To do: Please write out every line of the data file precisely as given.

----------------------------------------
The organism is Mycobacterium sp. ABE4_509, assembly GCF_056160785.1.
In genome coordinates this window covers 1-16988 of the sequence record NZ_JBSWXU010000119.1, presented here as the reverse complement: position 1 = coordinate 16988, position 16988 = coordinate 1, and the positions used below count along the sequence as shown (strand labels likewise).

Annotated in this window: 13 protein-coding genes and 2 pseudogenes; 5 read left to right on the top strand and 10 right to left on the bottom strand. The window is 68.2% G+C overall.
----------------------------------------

The organism is Mycobacterium sp. ABE4_509, assembly GCF_056160785.1.
In genome coordinates this window covers 1-16988 of the sequence record NZ_JBSWXU010000119.1, presented here as the reverse complement: position 1 = coordinate 16988, position 16988 = coordinate 1, and the positions used below count along the sequence as shown (strand labels likewise).

Annotated in this window: 13 protein-coding genes and 2 pseudogenes; 5 read left to right on the top strand and 10 right to left on the bottom strand. The window is 68.2% G+C overall.